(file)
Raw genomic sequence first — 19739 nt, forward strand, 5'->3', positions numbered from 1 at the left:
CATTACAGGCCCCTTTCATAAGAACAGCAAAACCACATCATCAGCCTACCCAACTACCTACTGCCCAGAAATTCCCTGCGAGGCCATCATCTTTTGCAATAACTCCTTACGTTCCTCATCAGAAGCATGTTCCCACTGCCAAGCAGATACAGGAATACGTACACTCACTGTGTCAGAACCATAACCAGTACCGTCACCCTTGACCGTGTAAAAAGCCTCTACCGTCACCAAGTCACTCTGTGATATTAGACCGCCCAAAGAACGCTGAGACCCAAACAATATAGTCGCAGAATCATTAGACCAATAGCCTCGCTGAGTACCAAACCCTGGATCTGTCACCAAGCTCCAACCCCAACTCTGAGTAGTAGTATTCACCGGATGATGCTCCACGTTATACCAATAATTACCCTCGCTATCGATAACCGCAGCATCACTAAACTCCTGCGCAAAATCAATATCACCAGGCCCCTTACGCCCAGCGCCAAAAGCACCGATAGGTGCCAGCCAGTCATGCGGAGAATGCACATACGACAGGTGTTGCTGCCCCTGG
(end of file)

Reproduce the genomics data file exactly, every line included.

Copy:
Raw genomic sequence first — 19739 nt, forward strand, 5'->3', positions numbered from 1 at the left:
CATTACAGGCCCCTTTCATAAGAACAGCAAAACCACATCATCAGCCTACCCAACTACCTACTGCCCAGAAATTCCCTGCGAGGCCATCATCTTTTGCAATAACTCCTTACGTTCCTCATCAGAAGCATGTTCCCACTGCCAAGCAGATACAGGAATACGTACACTCACTGTGTCAGAACCATAACCAGTACCGTCACCCTTGACCGTGTAAAAAGCCTCTACCGTCACCAAGTCACTCTGTGATATTAGACCGCCCAAAGAACGCTGAGACCCAAACAATATAGTCGCAGAATCATTAGACCAATAGCCTCGCTGAGTACCAAACCCTGGATCTGTCACCAAGCTCCAACCCCAACTCTGAGTAGTAGTATTCACCGGATGATGCTCCACGTTATACCAATAATTACCCTCGCTATCGATAACCGCAGCATCACTAAACTCCTGCGCAAAATCAATATCACCAGGCCCCTTACGCCCAGCGCCAAAAGCACCGATAGGTGCCAGCCAGTCATGCGGAGAATGCACATACGACAGGTGTTGCTGCCCCTGG